Similarly, plaintiff failed to provide appropriate legal support for his general negligence claim. Tennessee law does recognize a claim for general emotional distress caused by the negligent actions of another in the form of a negligent infliction of emotional distress claim. See Eskin v. Bartee, 262 S.W.3d 727, 733 (Tenn.Sup.Ct.2008). But the Tennessee Supreme Court has established that where a case is purely one for emotional injury unaccompanied by damages for physical injury or other damages, the plaintiff must present material evidence as to each of the five elements of general negligence --duty, breach of duty, injury or loss, causation in fact, and proximate or legal, cause -- and, in order to guard against trivial or fraudulent actions, the law ought to provide recovery only for “serious” or “severe” emotional injury.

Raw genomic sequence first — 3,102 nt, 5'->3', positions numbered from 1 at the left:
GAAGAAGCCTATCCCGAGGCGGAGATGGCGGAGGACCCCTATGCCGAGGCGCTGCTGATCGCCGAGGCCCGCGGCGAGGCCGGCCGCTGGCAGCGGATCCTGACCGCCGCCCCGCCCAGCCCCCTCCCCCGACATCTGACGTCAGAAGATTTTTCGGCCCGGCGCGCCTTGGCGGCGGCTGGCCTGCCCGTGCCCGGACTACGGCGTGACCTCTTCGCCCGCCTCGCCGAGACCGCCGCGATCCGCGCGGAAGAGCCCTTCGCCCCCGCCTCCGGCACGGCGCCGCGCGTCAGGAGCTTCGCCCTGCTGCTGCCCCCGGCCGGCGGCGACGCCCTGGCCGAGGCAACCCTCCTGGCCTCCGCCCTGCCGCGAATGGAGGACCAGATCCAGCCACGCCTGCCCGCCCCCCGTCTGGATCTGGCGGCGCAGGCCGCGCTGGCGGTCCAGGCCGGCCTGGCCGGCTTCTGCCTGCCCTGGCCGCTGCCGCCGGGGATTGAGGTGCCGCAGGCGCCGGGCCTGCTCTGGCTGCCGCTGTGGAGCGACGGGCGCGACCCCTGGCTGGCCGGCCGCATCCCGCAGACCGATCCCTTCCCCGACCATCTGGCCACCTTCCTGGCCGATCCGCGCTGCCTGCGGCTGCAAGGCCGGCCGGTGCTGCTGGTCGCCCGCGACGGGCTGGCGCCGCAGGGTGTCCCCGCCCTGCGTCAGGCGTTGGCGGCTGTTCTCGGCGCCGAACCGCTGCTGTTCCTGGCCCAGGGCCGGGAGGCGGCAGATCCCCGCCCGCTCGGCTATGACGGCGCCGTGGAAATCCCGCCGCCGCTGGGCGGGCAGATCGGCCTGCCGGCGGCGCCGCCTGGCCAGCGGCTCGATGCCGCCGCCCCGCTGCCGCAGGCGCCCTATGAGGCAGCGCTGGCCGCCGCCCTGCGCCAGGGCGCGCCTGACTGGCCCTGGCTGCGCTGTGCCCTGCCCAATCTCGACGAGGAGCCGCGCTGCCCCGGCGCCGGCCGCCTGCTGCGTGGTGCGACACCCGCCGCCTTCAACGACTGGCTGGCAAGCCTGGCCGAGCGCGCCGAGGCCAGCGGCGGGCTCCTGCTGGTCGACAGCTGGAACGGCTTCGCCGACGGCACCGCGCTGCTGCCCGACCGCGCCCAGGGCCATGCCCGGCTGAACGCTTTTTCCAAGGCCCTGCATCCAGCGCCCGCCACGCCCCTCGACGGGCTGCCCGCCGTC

On the duty element, the general duty of care does not include an affirmative duty to act for the protection of another, unless the defendant stands in some special relationship to either the person who is the source of the danger, or to the person who is foreseeably at risk from the danger.  There is no precedent for the proposition that a manufacturer of spyware software owes a duty to avoid emotional injury to the victim of the misuse of that software in violation of the software's licensing agreement. Plaintiff fails to demonstrate legal support for the proposition that SpectorSoft had a special relationship or that SpectorSoft somehow assumed a duty of care towards plaintiff.

Finally, plaintiff failed to present evidence of his severe or serious emotional distress. Without such evidence of severe emotional distress, plaintiff's negligence claim that asserts only garden variety anxiety and mental distress as damages must be dismissed.